In a Bear Market, What Are Some Best Practices

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renue74
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In a Bear Market, What Are Some Best Practices

Post by renue74 » Wed Dec 05, 2018 4:03 pm

I'll be honest. I started investing in January 1997 and really didn't focus on it until 2013 when I sold a business.

I haven't "actively" witnessed a bull market where a significant portion of my worth was tied to the market. Yes...I went through the 2008 recession, but only a small amount of worth really took a hit and I wasn't really worried about it then.

Right now, I'm 44 and I tend to run about a 65/35 allocation.

So what are some of the best practices from those who know more than I do?

For example....if the market really goes down and my allocation hits 55/45 or some significant #....best practice I assume is to buy stock funds by using my bond funds...right. Do most folks use a normal 5% band before making any changes?

What other "you should or could be doing X?"
Last edited by renue74 on Wed Dec 05, 2018 4:11 pm, edited 1 time in total.

retiringwhen
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Re: In a Bull Market, What Are Some Best Practices

Post by retiringwhen » Wed Dec 05, 2018 4:08 pm

I think you mean Bear market, you may want to retitle the original post.

My advice is stay the course, make sure before hand you have an AA you can stomach, then set a rebalance strategy and stick to it.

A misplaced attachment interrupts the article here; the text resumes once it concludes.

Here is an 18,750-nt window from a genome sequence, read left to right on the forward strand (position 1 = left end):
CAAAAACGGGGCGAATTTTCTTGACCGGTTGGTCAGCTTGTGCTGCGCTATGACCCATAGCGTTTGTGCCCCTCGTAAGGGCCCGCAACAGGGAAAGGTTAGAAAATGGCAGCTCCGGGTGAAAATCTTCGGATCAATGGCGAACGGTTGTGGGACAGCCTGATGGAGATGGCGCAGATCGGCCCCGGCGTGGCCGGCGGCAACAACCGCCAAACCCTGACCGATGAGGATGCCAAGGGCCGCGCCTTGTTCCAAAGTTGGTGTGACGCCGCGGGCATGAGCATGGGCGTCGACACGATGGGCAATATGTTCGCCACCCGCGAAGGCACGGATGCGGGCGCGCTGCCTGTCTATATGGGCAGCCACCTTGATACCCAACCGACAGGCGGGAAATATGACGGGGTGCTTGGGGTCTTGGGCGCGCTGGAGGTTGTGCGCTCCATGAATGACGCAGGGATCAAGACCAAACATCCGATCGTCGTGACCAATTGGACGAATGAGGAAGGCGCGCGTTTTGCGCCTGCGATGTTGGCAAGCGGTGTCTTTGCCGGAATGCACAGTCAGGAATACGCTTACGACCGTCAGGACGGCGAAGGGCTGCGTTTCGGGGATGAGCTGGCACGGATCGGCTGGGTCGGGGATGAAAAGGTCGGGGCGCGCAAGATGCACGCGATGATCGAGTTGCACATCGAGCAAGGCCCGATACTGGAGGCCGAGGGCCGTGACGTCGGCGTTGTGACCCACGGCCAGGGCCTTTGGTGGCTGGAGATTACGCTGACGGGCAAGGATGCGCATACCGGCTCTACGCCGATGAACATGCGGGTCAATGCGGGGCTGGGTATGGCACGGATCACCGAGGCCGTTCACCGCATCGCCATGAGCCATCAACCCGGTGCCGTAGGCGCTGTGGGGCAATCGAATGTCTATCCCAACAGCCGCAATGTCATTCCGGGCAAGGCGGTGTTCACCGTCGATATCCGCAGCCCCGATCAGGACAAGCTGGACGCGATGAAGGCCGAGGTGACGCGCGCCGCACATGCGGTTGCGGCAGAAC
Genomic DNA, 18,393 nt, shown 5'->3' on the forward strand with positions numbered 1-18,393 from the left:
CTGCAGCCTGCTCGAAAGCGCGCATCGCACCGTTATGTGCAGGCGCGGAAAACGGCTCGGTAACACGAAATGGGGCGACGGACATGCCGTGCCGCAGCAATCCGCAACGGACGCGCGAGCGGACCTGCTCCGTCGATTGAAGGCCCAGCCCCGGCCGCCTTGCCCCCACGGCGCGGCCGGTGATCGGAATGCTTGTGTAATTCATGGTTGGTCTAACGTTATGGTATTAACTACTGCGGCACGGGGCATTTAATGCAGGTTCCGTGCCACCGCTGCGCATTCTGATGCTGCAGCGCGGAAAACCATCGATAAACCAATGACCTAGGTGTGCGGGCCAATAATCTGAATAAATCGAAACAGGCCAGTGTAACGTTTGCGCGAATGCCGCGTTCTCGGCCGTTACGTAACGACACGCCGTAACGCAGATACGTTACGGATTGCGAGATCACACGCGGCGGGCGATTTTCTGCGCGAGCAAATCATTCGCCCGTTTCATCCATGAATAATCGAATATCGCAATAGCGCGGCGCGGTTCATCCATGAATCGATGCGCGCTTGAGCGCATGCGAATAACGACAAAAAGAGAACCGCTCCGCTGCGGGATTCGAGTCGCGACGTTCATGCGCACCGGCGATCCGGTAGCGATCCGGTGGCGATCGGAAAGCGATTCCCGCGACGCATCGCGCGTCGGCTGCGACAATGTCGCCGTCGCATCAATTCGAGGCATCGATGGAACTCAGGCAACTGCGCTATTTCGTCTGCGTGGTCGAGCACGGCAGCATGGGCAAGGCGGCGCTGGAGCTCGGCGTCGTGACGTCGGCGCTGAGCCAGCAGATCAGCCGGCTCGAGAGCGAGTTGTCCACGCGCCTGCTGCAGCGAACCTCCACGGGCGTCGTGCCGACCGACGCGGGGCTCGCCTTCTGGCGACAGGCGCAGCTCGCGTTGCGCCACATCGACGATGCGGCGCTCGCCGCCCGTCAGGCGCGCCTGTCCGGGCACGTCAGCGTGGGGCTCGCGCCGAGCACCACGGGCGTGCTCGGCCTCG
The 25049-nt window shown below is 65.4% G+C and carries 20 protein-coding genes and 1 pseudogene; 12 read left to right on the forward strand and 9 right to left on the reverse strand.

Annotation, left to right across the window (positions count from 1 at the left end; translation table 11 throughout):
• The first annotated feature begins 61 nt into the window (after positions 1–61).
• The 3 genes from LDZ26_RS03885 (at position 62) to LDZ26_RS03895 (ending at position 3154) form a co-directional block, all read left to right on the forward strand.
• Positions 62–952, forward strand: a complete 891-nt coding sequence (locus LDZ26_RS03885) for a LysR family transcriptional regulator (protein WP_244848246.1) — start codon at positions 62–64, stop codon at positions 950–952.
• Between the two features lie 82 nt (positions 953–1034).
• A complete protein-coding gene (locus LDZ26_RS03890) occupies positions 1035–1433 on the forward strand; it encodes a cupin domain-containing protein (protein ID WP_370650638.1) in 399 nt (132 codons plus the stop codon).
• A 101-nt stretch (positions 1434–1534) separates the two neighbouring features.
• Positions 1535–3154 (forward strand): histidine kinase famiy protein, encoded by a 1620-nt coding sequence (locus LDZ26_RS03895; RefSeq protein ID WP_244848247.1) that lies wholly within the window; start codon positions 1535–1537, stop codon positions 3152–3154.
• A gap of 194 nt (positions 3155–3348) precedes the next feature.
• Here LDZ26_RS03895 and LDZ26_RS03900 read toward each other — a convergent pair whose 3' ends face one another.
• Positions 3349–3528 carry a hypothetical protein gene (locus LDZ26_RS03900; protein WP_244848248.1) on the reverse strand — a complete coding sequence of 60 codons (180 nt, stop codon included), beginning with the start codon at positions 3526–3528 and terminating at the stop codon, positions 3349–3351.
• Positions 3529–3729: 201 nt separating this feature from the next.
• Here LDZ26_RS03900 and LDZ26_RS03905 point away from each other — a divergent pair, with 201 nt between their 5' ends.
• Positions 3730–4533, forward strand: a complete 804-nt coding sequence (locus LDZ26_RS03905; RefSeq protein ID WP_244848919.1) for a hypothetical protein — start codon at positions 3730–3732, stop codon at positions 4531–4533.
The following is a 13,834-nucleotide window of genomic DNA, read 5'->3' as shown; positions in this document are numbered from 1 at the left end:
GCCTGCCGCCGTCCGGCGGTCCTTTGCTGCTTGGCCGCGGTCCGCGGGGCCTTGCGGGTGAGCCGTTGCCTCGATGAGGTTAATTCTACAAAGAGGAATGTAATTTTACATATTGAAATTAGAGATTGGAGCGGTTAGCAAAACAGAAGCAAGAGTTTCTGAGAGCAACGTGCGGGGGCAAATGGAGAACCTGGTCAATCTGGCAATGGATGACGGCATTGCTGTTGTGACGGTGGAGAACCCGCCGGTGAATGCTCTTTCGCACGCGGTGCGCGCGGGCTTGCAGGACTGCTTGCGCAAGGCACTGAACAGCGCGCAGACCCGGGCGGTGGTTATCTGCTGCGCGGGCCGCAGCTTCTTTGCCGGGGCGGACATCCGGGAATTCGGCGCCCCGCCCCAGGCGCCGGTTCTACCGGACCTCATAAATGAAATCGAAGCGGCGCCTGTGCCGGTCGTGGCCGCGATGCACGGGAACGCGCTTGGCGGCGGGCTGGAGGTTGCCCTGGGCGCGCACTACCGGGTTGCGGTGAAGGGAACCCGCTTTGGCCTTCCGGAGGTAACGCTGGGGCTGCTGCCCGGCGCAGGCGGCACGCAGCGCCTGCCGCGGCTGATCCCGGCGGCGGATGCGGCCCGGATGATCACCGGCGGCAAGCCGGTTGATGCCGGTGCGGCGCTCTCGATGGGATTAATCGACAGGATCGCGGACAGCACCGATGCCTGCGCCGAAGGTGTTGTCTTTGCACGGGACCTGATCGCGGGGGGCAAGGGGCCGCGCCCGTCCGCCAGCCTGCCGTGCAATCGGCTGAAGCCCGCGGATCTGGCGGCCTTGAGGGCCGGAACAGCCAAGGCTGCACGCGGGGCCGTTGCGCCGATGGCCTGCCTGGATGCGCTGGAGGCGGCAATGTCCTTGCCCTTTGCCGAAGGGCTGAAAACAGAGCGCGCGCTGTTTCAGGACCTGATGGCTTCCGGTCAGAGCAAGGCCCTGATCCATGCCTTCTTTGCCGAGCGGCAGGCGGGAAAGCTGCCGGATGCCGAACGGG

My rebalance strategy is 5% divergence from target AA triggers a rebalance, also i rebalance in JAN every year to wishin a 1-2% band of target if necessary.

This year, the 5% rule hit a bit in the summer time only. I did change my payroll deduction back to stocks from bonds at that time too.

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Re: In a Bear Market, What Are Some Best Practices

Post by 3funder » Wed Dec 05, 2018 4:15 pm

Either stay put, or buy a little more stock. Either strategy will work out fine in the long run.

retiringwhen
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Re: In a Bear Market, What Are Some Best Practices

Post by retiringwhen » Wed Dec 05, 2018 4:24 pm

BTW, I used to use a 3% window, but found I that band is so tight that it caused me to rebalance almost quarterly in up and down markets, basically all the time.

After reading lots of studies on rebalancing I came to the conclusion it was really doing anything but using up my time....

Now that I use 5%, the AA bounces around a lot especially in the 2018 choppy market, but I dont’ do anything. It is actually kind of calming.


For example last week before thanksgiving the bands looked to be crossed, then it bounced back, and even yesterday did not put it that far off around 2.5% on stocks vs. bonds.....

I am checking by portfolio regularly for TLH opportunities, but the rebalancing is almost not thought about.

If i hadn’t put a fairly big windfall in the market last winter, the TLH wouldn’t even be on the table, but it is sigh.

l1am
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Re: In a Bear Market, What Are Some Best Practices

Post by l1am » Wed Dec 05, 2018 4:36 pm

It makes sense to just have an AA and stick to it. That way you're naturally reallocating from bonds -> stocks (or directing new investment towards stocks) during a downturn. And it's agnostic to timing - whether the market has bottomed out, or not - doesn't matter, you just stick to AA regardless.

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Re: In a Bear Market, What Are Some Best Practices

Post by arcticpineapplecorp. » Wed Dec 05, 2018 4:40 pm